abstract = "Predictive species distribution models are mostly based on statistical dependence between environmental and distributional data and therefore may fail to account for physiological limits and biological interactions that are fundamental when modelling species distributions under future climate conditions. Here, we developed a state-of-the-art method integrating biological theory with survey and experimental data in a way that allows us to explicitly model both physical tolerance limits of species and inherent natural variability in regional conditions and thereby improve the reliability of species distribution predictions under future climate conditions. By using a macroalga-herbivore association (Fucus vesiculosus - Idotea balthica) as a case study, we illustrated how salinity reduction and temperature increase under future climate conditions may significantly reduce the occurrence and biomass of these important coastal species. Moreover, we showed that the reduction of herbivore occurrence is linked to reduction of their host macroalgae. Spatial predictive modelling and experimental biology have been traditionally seen as separate fields but stronger interlinkages between these disciplines can improve species distribution projections under climate change. Experiments enable qualitative prior knowledge to be defined and identify cause-effect relationships, and thereby better foresee alterations in ecosystem structure and functioning under future climate conditions that are not necessarily seen in projections based on non-causal statistical relationships alone.",
keywords = "1181 Ecology, evolutionary biology, CLIMATE-CHANGE IMPACTS, NO-ANALOG COMMUNITIES, BALTIC SEA, DISTRIBUTION MODELS, PHENOTYPIC PLASTICITY, SPATIAL-DISTRIBUTION, FUCUS-VESICULOSUS, LOCAL ADAPTATION, IDOTEA-BALTICA, SHIFTS",
author = "Jonne Kotta and Vanhatalo, {Jarno Petteri} and Holger J{\"a}nes and Helen Orav-Kotta and Luca Rugiu and Veijo Jormalainen and Ivo Bobsien and Markku Viitasalo and Elina Virtanen and {Nystr{\"o}m Sandman}, Antonia and Martin Isaeus and Sonja Leidenberger and Jonsson, {Per R.} and Kerstin Johannesson",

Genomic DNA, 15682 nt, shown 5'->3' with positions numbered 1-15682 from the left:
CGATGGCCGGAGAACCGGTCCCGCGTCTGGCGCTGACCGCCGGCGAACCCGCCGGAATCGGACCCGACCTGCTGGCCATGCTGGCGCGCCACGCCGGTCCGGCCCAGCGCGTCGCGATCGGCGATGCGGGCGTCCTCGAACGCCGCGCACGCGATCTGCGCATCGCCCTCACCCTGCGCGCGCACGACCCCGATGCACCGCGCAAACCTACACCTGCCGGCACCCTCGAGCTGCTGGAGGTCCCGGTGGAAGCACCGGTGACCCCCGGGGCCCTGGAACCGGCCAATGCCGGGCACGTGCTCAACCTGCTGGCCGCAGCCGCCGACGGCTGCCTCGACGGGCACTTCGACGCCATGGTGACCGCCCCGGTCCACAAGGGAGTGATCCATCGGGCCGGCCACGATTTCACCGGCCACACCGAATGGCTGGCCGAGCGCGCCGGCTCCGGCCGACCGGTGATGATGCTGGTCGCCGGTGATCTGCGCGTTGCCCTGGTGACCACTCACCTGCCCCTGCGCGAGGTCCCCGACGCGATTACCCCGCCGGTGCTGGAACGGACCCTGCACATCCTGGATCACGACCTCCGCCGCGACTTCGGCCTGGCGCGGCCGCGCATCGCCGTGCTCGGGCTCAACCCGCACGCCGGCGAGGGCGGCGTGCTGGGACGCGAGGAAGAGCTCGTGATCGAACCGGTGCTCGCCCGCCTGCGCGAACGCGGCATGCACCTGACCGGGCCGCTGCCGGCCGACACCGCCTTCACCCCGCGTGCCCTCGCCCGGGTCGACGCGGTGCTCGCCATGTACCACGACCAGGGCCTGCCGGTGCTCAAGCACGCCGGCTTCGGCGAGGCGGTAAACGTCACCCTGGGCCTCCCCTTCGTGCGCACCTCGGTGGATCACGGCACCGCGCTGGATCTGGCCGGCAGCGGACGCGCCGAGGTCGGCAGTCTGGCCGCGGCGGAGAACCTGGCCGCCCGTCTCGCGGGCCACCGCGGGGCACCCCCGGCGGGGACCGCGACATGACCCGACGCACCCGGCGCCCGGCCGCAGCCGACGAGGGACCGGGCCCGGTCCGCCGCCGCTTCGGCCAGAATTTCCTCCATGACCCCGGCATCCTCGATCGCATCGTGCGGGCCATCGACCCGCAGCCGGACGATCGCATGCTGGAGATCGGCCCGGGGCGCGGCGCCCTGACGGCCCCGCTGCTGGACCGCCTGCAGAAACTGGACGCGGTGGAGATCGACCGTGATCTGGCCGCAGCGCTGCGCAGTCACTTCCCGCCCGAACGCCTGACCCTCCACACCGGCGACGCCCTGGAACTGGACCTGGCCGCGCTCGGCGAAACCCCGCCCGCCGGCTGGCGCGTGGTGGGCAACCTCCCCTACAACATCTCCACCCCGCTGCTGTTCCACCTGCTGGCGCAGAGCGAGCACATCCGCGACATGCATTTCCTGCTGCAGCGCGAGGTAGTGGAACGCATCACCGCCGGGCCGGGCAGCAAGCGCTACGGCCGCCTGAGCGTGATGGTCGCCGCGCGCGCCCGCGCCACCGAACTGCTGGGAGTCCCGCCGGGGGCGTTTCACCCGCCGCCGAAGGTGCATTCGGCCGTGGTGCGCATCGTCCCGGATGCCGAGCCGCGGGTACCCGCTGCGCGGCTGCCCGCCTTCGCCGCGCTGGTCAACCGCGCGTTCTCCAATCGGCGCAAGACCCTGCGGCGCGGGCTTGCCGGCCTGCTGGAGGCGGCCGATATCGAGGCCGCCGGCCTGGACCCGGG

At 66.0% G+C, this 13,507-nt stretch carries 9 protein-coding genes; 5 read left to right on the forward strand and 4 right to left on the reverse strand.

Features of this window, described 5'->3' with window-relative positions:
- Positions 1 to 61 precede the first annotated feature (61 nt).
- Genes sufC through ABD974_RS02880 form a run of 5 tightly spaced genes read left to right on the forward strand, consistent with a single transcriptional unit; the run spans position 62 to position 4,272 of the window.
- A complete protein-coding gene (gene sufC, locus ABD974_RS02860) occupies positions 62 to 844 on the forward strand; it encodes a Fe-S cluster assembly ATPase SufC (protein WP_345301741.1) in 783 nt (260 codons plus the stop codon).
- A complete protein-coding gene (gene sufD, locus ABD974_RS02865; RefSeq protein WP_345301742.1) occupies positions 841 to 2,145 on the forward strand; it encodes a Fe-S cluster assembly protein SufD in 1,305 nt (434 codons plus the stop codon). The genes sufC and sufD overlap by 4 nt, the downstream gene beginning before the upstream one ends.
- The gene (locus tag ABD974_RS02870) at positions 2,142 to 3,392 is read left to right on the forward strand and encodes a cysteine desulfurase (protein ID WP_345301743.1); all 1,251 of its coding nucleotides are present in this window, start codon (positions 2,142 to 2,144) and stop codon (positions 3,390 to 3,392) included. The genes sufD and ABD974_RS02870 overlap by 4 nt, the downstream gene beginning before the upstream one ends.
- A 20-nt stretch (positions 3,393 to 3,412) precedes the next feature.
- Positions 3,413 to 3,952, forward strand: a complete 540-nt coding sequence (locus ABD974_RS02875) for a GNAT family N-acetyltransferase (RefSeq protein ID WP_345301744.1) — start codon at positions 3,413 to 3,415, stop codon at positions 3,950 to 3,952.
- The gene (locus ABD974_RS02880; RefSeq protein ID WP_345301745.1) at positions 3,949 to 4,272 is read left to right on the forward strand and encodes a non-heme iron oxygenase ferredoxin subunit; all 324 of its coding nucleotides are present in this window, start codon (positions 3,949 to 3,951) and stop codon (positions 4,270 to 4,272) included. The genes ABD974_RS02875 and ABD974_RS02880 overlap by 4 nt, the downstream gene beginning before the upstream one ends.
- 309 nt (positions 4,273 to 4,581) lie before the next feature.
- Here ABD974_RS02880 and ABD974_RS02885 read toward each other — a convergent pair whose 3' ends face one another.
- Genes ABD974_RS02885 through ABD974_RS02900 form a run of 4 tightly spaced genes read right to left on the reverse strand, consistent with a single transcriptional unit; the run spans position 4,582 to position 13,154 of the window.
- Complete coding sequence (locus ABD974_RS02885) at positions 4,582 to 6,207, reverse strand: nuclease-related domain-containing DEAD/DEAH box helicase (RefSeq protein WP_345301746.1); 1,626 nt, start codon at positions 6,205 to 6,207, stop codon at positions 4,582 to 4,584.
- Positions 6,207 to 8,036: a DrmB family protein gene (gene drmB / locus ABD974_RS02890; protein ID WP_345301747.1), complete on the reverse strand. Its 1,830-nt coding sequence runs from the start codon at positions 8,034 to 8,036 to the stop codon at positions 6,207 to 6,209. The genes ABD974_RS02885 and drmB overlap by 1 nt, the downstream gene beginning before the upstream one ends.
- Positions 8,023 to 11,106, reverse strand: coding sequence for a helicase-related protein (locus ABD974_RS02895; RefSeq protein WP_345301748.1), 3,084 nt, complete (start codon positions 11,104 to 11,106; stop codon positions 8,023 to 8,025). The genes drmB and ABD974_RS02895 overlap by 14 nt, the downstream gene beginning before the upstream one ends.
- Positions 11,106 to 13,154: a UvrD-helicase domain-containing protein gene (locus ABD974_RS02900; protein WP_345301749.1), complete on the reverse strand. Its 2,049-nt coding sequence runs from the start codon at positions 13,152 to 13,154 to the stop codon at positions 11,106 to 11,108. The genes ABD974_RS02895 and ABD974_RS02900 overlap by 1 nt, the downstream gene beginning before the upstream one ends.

year = "2019",
month = "2",
day = "12",
doi = "10.1038/s41598-018-38416-3",
language = "English",
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journal = "Scientific Reports",
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Kotta, J, Vanhatalo, JP, Jänes, H, Orav-Kotta, H, Rugiu, L, Jormalainen, V, Bobsien, I, Viitasalo, M, Virtanen, E, Nyström Sandman, A, Isaeus, M, Leidenberger, S, Jonsson, PR & Johannesson, K 2019, 'Integrating experimental and distribution data to predict future species patterns' Scientific Reports, vol. 9, 1821. https://doi.org/10.1038/s41598-018-38416-3

Integrating experimental and distribution data to predict future species patterns. / Kotta, Jonne; Vanhatalo, Jarno Petteri; Jänes, Holger; Orav-Kotta, Helen; Rugiu, Luca; Jormalainen, Veijo; Bobsien, Ivo; Viitasalo, Markku; Virtanen, Elina; Nyström Sandman, Antonia; Isaeus, Martin; Leidenberger, Sonja; Jonsson, Per R.; Johannesson, Kerstin.

In: Scientific Reports, Vol. 9, 1821, 12.02.2019.

Research output: Contribution to journalArticleScientificpeer-review

TY - JOUR

T1 - Integrating experimental and distribution data to predict future species patterns

AU - Kotta, Jonne

AU - Vanhatalo, Jarno Petteri

AU - Jänes, Holger

AU - Orav-Kotta, Helen

AU - Rugiu, Luca

AU - Jormalainen, Veijo

AU - Bobsien, Ivo

AU - Viitasalo, Markku

AU - Virtanen, Elina

AU - Nyström Sandman, Antonia